In this groundbreaking study, G. Ronald Murphy seeks to illuminate this mystery and to enable a far better appreciation of Wolfram's insight into the nature of the Grail and its relationship to the Crusades. The Grail, container of the sacred body and blood of Christ, Wolfram was saying, was where God said it would be: on the altar at the consecration of the Mass. Wolfram's "sacred stone" was none other than a consecrated altar, precious by virtue of the sacrament but also, Murphy argues, by virtue of the material from which it was made: a green gem, one of the precious stones associated with the rivers of Paradise. Murphy explores what it signifies for the Grail to be a translucent gemstone and an altar made portable only by a woman. Wolfram's stone is a sacramental reference to the stone the Crusaders fought to obtain - the Holy Sepulchre. Parzival, Murphy believes, was intended as an argument against continued efforts by Latin Christians to recover the Holy Sepulcher in Jerusalem by force of arms. In Wolfram's story, warring Christian and Muslim brothers are brought together in peace by the power of Wolfram's Holy Grail--a stone Murphy believes still exists.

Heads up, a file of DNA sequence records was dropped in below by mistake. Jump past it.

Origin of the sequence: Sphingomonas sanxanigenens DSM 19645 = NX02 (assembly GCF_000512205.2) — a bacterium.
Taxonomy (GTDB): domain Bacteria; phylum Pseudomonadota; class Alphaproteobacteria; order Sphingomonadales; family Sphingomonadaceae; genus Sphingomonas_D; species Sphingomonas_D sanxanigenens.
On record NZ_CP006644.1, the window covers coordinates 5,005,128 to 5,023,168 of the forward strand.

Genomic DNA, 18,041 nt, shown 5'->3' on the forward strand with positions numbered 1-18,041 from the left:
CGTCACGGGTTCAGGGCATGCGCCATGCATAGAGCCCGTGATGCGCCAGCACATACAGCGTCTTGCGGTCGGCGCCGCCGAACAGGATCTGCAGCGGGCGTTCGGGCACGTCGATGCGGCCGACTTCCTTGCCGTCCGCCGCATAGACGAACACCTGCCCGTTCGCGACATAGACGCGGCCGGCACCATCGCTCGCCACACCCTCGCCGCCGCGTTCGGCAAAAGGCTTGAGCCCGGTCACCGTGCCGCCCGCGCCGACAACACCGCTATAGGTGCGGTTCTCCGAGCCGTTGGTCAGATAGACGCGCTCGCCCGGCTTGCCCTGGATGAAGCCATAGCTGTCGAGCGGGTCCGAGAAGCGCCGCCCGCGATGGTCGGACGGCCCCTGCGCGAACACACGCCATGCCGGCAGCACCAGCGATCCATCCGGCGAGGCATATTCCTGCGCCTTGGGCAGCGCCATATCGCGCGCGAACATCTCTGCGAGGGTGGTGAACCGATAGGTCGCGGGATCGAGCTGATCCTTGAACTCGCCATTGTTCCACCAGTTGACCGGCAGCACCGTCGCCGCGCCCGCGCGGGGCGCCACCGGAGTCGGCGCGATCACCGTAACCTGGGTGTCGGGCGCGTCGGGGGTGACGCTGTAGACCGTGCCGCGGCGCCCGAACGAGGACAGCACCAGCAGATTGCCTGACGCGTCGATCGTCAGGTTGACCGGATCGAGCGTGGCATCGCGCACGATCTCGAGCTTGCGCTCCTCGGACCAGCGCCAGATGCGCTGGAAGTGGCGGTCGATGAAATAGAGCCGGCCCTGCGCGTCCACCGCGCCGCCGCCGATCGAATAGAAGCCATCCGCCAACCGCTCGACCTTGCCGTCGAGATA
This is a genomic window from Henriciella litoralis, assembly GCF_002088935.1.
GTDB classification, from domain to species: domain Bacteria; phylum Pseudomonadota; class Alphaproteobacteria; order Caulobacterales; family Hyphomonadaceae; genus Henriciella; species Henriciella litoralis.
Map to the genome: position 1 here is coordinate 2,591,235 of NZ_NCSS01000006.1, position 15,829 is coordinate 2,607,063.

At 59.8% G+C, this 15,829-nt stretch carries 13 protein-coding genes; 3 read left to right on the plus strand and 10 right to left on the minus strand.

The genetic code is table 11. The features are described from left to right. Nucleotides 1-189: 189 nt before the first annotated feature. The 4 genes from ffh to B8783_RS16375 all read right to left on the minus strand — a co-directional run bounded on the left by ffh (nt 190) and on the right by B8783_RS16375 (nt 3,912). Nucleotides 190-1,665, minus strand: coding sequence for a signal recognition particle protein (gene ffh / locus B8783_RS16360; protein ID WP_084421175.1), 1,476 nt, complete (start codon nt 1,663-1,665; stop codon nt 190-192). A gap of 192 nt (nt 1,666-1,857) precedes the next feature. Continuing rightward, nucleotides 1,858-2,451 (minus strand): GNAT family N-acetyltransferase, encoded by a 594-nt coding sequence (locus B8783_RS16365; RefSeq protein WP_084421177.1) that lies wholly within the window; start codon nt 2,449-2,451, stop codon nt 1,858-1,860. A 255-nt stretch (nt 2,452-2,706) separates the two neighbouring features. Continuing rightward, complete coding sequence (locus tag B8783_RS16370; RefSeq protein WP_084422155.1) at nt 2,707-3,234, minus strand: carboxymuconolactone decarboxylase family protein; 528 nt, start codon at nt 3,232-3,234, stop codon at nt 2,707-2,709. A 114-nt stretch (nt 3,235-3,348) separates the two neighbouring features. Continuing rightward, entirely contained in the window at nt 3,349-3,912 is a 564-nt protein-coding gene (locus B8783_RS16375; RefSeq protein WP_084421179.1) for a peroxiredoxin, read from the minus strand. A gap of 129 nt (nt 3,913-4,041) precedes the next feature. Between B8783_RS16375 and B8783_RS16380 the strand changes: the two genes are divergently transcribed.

Murphy's investigation of the spiritual nature and meaning of the Grail is thus accompanied by his quest for and wondrous discovery of the actual altar stone that inspired Wolfram's work. Offering an entirely original reading of Wolfram's famous text, this engrossing and accessible book appeals not only to scholars and students of medieval literature but to anyone who is drawn to the lasting mystery of the Holy Grail.